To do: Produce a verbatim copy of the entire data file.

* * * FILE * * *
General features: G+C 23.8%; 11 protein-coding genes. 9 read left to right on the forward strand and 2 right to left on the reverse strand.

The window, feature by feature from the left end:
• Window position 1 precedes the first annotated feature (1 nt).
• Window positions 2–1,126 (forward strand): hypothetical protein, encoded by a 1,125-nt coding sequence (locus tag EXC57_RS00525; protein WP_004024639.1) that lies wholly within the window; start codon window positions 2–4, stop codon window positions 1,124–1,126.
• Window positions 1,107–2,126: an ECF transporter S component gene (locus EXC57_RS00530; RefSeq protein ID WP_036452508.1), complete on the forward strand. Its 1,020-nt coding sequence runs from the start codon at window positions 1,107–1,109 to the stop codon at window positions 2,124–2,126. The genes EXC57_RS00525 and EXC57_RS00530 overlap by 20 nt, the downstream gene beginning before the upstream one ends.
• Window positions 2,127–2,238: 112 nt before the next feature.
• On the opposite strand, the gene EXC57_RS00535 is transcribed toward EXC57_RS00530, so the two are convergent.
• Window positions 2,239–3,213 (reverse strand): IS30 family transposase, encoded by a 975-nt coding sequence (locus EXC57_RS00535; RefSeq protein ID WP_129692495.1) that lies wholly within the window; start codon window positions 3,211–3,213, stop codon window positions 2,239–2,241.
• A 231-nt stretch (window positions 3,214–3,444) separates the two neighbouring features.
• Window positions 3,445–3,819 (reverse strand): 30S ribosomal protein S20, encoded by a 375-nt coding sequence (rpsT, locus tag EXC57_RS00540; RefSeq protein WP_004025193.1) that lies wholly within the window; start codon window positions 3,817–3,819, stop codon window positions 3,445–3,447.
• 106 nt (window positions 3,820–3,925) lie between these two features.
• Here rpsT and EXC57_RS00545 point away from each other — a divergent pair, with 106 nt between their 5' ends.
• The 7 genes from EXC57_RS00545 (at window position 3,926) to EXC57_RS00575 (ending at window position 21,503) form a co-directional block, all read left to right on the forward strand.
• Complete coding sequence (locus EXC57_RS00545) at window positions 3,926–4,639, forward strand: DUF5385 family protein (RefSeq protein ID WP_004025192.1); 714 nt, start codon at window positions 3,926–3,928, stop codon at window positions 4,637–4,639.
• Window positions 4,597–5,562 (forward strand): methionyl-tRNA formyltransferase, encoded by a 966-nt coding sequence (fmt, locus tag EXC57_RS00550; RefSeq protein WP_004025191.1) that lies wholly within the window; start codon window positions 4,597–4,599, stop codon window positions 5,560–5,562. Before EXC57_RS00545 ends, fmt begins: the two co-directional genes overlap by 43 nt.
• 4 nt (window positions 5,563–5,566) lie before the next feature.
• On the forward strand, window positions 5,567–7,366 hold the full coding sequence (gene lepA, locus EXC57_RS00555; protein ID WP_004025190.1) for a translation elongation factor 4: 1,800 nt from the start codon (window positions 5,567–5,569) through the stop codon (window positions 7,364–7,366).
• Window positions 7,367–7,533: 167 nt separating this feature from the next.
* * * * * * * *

General features: G+C 23.8%; 11 protein-coding genes. 9 read left to right on the forward strand and 2 right to left on the reverse strand.

The window, feature by feature from the left end:
• Window position 1 precedes the first annotated feature (1 nt).
• Window positions 2–1,126 (forward strand): hypothetical protein, encoded by a 1,125-nt coding sequence (locus tag EXC57_RS00525; protein WP_004024639.1) that lies wholly within the window; start codon window positions 2–4, stop codon window positions 1,124–1,126.
• Window positions 1,107–2,126: an ECF transporter S component gene (locus EXC57_RS00530; RefSeq protein ID WP_036452508.1), complete on the forward strand. Its 1,020-nt coding sequence runs from the start codon at window positions 1,107–1,109 to the stop codon at window positions 2,124–2,126. The genes EXC57_RS00525 and EXC57_RS00530 overlap by 20 nt, the downstream gene beginning before the upstream one ends.
• Window positions 2,127–2,238: 112 nt before the next feature.
• On the opposite strand, the gene EXC57_RS00535 is transcribed toward EXC57_RS00530, so the two are convergent.
• Window positions 2,239–3,213 (reverse strand): IS30 family transposase, encoded by a 975-nt coding sequence (locus EXC57_RS00535; RefSeq protein ID WP_129692495.1) that lies wholly within the window; start codon window positions 3,211–3,213, stop codon window positions 2,239–2,241.
• A 231-nt stretch (window positions 3,214–3,444) separates the two neighbouring features.
• Window positions 3,445–3,819 (reverse strand): 30S ribosomal protein S20, encoded by a 375-nt coding sequence (rpsT, locus tag EXC57_RS00540; RefSeq protein WP_004025193.1) that lies wholly within the window; start codon window positions 3,817–3,819, stop codon window positions 3,445–3,447.
• 106 nt (window positions 3,820–3,925) lie between these two features.
• Here rpsT and EXC57_RS00545 point away from each other — a divergent pair, with 106 nt between their 5' ends.
• The 7 genes from EXC57_RS00545 (at window position 3,926) to EXC57_RS00575 (ending at window position 21,503) form a co-directional block, all read left to right on the forward strand.
• Complete coding sequence (locus EXC57_RS00545) at window positions 3,926–4,639, forward strand: DUF5385 family protein (RefSeq protein ID WP_004025192.1); 714 nt, start codon at window positions 3,926–3,928, stop codon at window positions 4,637–4,639.
• Window positions 4,597–5,562 (forward strand): methionyl-tRNA formyltransferase, encoded by a 966-nt coding sequence (fmt, locus tag EXC57_RS00550; RefSeq protein WP_004025191.1) that lies wholly within the window; start codon window positions 4,597–4,599, stop codon window positions 5,560–5,562. Before EXC57_RS00545 ends, fmt begins: the two co-directional genes overlap by 43 nt.
• 4 nt (window positions 5,563–5,566) lie before the next feature.
• On the forward strand, window positions 5,567–7,366 hold the full coding sequence (gene lepA, locus EXC57_RS00555; protein ID WP_004025190.1) for a translation elongation factor 4: 1,800 nt from the start codon (window positions 5,567–5,569) through the stop codon (window positions 7,364–7,366).
• Window positions 7,367–7,533: 167 nt separating this feature from the next.